I am trying to make a NN(probably with dense layers) to map a specific input to a specific output (or basically sequence2sequence). I want the model to learn the relation between the sequences and predict the output of any other input I give it.

I have 2 files - one with the inputs and another with all the corresponding outputs and would probably use a bunch of Dense Layers with word embeddings to vectorize it into higher dimensions. However, I cannot find any good resources out there for that.

Does anyone know how to accomplish such an NN? Which architectures are best for pattern matching? examples, links, and other resources would be very welcome. I was considering using RNN's but found them not very good in the pattern matching tasks so had ditched them. I would still consider them if someone can provide a plausible explanation...

  • $\begingroup$ Can you provide a sample of data? The only clue you provided is word embeddings so I assume you have text. Why do you speak of patterns? Are you looking for specific phrases or sequences of words? If so are you interested in semantics and not just syntax? $\endgroup$ Commented Jan 8, 2021 at 21:18

1 Answer 1


I think you meant pattern recognition instead of pattern matching in you question. Because pattern matching has nothing to do with NNs as far as I know. So RNNs is the easiest architecture you could use for this task. Have a look at this post. It's long, but it's very well written and explains why RNNs work well with sequential data.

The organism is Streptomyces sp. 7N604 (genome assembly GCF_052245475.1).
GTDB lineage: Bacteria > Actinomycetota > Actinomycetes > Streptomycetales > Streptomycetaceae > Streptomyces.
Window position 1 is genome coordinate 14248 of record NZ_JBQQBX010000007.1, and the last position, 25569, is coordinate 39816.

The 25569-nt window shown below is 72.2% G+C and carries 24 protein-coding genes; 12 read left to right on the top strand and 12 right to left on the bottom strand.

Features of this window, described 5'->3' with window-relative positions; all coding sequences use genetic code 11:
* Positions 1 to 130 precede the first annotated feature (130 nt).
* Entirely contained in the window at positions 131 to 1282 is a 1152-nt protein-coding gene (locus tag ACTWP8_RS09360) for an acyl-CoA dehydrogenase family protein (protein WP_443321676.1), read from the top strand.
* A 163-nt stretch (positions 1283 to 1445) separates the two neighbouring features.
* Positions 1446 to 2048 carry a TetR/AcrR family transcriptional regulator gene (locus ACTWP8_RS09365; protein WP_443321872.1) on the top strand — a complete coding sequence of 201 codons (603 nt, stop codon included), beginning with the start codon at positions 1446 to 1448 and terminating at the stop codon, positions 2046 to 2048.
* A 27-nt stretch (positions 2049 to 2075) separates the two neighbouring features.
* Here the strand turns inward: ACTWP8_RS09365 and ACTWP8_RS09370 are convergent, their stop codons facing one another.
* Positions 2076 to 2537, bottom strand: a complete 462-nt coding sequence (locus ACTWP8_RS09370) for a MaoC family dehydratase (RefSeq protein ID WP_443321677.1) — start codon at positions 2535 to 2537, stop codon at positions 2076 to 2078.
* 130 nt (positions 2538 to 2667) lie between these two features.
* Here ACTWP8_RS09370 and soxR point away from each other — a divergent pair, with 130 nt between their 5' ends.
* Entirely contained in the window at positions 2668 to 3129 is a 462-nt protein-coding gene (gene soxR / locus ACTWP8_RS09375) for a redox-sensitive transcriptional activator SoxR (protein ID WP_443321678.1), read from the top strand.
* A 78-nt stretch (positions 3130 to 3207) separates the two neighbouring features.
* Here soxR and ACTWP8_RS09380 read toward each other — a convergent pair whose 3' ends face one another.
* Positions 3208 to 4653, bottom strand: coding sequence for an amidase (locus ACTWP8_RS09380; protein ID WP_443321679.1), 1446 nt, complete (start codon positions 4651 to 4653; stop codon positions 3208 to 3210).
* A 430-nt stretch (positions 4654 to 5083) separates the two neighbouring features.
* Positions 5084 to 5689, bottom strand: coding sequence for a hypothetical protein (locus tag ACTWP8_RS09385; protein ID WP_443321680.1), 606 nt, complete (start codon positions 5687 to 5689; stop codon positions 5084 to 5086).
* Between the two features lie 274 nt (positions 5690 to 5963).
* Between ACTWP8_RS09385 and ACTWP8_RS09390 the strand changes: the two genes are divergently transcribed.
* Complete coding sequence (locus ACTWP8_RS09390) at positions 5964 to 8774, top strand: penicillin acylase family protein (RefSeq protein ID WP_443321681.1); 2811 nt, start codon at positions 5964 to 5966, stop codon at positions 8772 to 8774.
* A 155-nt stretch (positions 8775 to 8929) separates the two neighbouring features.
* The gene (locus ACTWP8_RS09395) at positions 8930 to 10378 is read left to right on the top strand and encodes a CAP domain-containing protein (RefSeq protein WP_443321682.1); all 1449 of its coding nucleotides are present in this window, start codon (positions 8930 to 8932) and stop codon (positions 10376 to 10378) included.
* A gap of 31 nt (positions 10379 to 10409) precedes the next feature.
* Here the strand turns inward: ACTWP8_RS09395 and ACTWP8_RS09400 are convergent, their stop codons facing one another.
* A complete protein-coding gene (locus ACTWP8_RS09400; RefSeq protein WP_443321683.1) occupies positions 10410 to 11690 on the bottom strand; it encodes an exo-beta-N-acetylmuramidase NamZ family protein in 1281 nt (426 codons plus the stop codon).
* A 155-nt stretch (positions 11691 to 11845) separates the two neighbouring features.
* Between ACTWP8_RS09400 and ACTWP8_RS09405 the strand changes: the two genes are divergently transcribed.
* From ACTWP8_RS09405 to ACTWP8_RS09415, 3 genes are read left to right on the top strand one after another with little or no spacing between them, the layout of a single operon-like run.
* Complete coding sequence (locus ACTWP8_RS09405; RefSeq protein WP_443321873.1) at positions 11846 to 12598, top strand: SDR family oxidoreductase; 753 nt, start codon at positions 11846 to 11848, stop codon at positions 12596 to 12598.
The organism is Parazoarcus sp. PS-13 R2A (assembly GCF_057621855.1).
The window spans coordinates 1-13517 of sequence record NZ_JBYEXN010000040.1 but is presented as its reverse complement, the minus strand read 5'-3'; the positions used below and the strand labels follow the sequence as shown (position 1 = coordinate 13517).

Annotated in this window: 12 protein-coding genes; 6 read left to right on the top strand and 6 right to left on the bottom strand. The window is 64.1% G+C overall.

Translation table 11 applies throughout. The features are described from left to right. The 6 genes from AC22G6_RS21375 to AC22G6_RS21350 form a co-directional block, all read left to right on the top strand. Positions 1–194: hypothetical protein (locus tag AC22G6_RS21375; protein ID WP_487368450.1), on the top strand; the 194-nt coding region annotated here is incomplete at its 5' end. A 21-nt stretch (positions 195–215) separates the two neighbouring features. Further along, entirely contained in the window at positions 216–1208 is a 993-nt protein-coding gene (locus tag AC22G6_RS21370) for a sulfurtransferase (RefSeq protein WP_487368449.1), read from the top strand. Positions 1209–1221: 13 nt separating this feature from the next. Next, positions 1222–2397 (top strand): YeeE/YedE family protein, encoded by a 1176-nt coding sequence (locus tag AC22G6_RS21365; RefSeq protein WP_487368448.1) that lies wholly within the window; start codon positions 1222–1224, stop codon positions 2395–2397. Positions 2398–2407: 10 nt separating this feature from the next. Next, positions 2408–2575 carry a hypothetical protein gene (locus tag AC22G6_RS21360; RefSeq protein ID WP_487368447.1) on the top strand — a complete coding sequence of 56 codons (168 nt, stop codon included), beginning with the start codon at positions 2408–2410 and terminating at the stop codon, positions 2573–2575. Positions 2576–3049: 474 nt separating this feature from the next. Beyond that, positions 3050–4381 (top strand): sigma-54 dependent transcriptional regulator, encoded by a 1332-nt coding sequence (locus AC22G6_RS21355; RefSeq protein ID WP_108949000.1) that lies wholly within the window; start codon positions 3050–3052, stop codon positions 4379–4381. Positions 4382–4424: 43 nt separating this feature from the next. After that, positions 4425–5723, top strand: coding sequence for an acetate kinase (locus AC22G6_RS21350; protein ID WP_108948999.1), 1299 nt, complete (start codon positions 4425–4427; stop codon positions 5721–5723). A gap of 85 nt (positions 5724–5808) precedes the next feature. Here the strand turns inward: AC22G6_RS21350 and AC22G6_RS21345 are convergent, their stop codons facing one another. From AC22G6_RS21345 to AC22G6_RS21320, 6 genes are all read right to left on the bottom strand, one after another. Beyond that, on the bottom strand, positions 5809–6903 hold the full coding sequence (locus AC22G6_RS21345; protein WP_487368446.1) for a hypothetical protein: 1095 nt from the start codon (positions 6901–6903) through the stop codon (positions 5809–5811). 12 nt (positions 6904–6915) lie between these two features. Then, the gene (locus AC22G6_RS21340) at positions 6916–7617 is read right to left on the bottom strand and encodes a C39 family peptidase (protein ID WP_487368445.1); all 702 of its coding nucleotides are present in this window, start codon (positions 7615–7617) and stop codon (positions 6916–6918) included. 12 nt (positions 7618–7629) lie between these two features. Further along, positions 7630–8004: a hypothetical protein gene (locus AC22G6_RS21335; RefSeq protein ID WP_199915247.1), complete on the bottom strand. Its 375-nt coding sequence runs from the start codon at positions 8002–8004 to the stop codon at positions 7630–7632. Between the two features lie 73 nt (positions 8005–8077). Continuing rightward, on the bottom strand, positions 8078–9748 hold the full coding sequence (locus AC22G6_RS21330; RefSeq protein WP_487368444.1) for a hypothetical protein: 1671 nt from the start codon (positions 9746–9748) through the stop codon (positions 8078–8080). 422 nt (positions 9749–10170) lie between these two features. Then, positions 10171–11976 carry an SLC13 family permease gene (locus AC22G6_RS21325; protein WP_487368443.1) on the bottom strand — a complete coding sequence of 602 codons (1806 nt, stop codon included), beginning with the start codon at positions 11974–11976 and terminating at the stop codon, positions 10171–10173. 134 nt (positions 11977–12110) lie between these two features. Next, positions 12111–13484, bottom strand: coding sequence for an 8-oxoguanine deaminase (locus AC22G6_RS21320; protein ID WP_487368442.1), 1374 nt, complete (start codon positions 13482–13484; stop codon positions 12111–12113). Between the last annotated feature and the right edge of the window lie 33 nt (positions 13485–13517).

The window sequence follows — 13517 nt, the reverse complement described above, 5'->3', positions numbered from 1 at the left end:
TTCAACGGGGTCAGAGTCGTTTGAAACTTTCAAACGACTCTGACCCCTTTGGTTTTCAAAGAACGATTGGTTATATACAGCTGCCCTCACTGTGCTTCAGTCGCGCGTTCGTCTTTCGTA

In brief, RNNs accumulate information about what was fed to them previously and store it in the hidden state vector. That information is a summary of a sequence which helps it to predict the output sequence. RNNs can be applied to variable length input and catch dependencies among different parts of the input (as opposed to dense layers that can be applied to a sequence only point-wise). Here's how exactly you can apply reccurent layers (2, 3). There are more advanced architectures like LSTMs. Also you can try transformers (4) which use attention mechanism (5).

  • $\begingroup$ solotsky Can you give an explanation on why you find RNN's to be good for finding abstract patterns? Also, My input sequence is just a word of about 40 characters so I doubt it would be very useful... $\endgroup$
    – neel g
    Commented Sep 12, 2020 at 15:02
  • $\begingroup$ Michael: NNs are used for pattern matching. $\endgroup$ Commented Jan 8, 2021 at 21:21

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